How Attribution Helps Build Community

Raising awareness of the importance of sourcing and attribution are pet projects of mine. Partly because of my deeply ingrained sense of justice (if I have to follow the rules, everyone should have to follow the rules). But mostly because of the effect that sourcing and attribution can have on a community - namely, a great one.

What's Sourcing and Attribution?

That awesome picture that you just posted to your brand's page? The one with the pretty background and the inspirational quote? You know the one. Did your in house graphic designer create that? No? Oh, so you licensed it from the original creator and they said you didn't have to credit them, then. No, not the case, either? Did you just find it on Pinterest or Tumblr or (shudder) Google Image Search? Then you're most likely using someone's creation as your own, without giving them any credit for it. And that's not really okay. The solution to this is to make a commitment to source and attribute the content you share.

But wait, what effect does that have on a community?


Let's compare two scenarios for a company that we'll call Widgets & Stuff. At Widgets & Stuff, you sell little nuts and bolts that are used to put things together. You have a nice logo. One day, you see that Willy, one of your fans, has created a version of your logo out of all the different types of nuts and bolts you sell. This fan doesn't work for you or anything; they just really like your company and they love making things. You take the picture and use it in a blog post, change your Facebook cover photo, upload it to Tumblr and link to that from Twitter.

In Scenario One, you never mention that it was created outside the company, much less who it was created by. Willy sees all this and the exposure that W&S is getting without any credit to him. He complains about it on Twitter and it's picked up by the creative communities online and suddenly, hundreds of upset people are writing on your Facebook page, upset that you stole something from a fan.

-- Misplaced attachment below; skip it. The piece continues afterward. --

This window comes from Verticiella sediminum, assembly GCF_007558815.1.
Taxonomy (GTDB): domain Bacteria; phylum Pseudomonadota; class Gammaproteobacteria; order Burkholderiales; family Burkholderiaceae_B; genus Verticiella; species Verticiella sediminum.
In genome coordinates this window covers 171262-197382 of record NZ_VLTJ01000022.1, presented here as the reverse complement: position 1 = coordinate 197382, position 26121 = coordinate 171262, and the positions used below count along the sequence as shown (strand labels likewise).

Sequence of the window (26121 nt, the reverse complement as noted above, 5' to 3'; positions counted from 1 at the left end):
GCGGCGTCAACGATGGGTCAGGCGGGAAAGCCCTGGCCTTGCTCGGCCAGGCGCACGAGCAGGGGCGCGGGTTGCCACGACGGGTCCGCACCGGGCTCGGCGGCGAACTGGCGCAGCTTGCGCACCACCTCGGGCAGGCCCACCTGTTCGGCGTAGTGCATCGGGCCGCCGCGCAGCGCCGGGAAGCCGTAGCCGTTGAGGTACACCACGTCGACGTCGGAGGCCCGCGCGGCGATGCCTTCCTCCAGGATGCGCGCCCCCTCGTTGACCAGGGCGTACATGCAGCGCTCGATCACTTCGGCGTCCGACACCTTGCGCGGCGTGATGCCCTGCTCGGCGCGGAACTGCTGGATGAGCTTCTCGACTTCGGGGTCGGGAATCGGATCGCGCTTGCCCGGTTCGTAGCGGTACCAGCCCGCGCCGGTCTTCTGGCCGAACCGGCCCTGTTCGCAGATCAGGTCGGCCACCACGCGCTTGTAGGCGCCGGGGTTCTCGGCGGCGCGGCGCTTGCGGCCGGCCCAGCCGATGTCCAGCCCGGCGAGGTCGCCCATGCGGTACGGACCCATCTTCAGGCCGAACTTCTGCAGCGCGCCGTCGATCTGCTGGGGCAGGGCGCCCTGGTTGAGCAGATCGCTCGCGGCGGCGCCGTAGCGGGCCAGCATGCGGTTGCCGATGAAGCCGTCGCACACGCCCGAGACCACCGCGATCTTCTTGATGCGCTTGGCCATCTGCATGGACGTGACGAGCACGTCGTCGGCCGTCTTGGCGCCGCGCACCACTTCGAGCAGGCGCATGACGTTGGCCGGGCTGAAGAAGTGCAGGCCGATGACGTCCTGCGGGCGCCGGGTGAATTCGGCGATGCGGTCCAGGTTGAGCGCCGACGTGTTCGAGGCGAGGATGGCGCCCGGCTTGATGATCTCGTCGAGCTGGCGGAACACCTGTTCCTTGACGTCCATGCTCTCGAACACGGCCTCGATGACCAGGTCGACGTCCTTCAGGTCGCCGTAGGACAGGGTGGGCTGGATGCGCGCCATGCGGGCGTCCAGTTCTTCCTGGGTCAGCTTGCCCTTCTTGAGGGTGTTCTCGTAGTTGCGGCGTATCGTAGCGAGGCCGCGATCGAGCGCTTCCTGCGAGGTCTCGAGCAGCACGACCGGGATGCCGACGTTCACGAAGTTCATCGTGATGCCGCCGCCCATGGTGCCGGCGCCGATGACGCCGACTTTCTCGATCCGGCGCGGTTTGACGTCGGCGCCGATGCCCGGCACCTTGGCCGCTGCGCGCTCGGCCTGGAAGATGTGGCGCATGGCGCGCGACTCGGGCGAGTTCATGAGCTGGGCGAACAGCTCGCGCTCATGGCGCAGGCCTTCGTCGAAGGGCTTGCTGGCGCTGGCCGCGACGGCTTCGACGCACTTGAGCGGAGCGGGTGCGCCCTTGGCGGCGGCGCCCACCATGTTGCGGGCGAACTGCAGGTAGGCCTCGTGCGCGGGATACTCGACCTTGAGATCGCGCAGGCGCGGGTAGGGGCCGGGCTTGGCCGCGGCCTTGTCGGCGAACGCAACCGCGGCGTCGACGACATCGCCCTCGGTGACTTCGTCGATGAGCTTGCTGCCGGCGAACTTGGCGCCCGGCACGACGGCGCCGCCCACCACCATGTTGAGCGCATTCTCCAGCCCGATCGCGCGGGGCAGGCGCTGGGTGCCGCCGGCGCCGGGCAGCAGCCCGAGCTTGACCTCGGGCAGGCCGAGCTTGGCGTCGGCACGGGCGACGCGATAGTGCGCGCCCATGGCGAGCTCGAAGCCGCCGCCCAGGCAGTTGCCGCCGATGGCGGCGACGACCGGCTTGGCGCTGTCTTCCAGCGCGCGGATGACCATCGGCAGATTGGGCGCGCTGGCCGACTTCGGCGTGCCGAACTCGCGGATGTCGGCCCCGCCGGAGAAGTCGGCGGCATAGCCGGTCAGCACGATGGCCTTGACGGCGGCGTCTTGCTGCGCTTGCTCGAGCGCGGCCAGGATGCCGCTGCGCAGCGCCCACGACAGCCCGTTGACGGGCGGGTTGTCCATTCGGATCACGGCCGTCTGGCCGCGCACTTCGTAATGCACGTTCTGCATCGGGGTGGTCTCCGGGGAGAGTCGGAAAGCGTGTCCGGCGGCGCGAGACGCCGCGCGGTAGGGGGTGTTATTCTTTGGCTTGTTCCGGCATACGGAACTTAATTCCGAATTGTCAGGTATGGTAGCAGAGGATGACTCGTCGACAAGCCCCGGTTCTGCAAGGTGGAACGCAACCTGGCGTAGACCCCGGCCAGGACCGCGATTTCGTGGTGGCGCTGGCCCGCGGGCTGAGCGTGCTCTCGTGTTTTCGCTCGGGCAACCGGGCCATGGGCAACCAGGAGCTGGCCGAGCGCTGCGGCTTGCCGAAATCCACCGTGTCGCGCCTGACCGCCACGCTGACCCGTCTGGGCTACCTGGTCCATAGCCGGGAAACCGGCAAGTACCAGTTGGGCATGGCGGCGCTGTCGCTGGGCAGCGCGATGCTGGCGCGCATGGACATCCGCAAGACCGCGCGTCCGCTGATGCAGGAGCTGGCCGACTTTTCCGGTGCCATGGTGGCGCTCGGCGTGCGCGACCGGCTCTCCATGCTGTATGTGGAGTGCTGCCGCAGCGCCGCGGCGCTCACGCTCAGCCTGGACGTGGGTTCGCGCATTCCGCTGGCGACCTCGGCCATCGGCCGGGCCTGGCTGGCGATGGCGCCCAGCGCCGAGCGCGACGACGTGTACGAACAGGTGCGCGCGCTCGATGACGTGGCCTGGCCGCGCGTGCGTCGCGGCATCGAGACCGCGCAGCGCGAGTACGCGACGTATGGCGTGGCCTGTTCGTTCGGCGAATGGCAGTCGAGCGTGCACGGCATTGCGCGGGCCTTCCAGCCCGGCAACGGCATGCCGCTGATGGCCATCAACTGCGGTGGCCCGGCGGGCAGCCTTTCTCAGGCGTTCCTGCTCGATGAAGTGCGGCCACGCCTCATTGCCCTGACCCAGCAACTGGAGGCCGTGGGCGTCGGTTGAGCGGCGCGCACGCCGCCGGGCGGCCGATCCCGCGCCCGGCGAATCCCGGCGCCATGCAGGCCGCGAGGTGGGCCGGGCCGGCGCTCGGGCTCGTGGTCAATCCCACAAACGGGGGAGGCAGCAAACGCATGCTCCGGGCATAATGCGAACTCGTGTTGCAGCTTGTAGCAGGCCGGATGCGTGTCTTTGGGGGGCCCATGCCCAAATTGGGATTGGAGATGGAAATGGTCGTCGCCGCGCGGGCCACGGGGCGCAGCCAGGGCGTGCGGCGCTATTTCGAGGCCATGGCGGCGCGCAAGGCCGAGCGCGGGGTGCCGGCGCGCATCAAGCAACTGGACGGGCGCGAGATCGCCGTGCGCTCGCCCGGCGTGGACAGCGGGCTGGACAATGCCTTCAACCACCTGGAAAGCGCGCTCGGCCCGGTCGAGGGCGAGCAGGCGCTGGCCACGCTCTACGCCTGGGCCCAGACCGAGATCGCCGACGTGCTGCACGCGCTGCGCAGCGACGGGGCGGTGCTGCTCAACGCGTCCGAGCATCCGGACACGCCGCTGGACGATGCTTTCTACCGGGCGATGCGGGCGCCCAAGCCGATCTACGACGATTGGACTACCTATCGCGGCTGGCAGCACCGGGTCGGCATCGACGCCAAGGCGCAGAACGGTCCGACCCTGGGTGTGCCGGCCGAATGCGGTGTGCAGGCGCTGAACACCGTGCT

In Scenario Two, when you use it on your blog, you credit Willy and include a link to his online portfolio. You tag him on Facebook. You @ him on Twitter. You reblog his already existing Tumblr post. Willy's ecstatic that the company he loves likes his work so much and other fans are encouraged by your support of Willy's art to create their own. A viral movement snowballs of variations on the W&S logo and it's eventually picked up by Mashable as the hot new meme.

Which scenario works out best for your company or community? Obviously, both are somewhat extreme examples, but even on a small scale, showing appreciation (in the form of attribution) to content creators means to world to people who are working hard at creating things just because they love to create.

How do I do it?

Found a great image that you really want to use in that blog post or think it would make an eye-catching Facebook update? But there's no source attached (and no URL or name on the image)? There are a couple of ways to find the source for the image.

TinEye - A reverse image search engine, TinEye gives you a variety of ways to take an image and search through the world of the internet for the source. It does generally require a little digging into the results (especially if the image has been widely shared), but can be a great way to find your content creator.
?¿ src-img - A bookmarklet that turns any image into a Google Image Search with a simple right-click. This one can be really useful for widely used images because the GIS advanced options allow you to really drill down into a date range and find the oldest use of an image, which is usually the creator.

(Screenshot of using ?¿ src-img)

(Results from ?¿ src-img)

What if I don't have an image yet? How do I find some?

Creative Commons has you covered. Founded in 2001, Creative Commons licensing allows creators to sanction their works for reuse and remixing by the community at large, while still retaining their copyright. Creative Commons' search portal (http://search.creativecommons.org/ allows you to search on various partner sites for content that has been marked with a Creative Commons license. When possible, it's always good to go the extra step in either obtaining explicit permission from the creator or at least dropping them a comment or an email thanking them for making their work available for use.

By using responsible sourcing and attribution, you'll not only liven up your online content, but deepen relationships within your community. Commit to it Ethical Sharing today. If you want to learn more, visit That Girl Crystal on Linking With Love for a presentation and resources on sourcing and attribution.

(Image by Libby Levi via opensourceway on Flickr, used under a CC BY-SA License)

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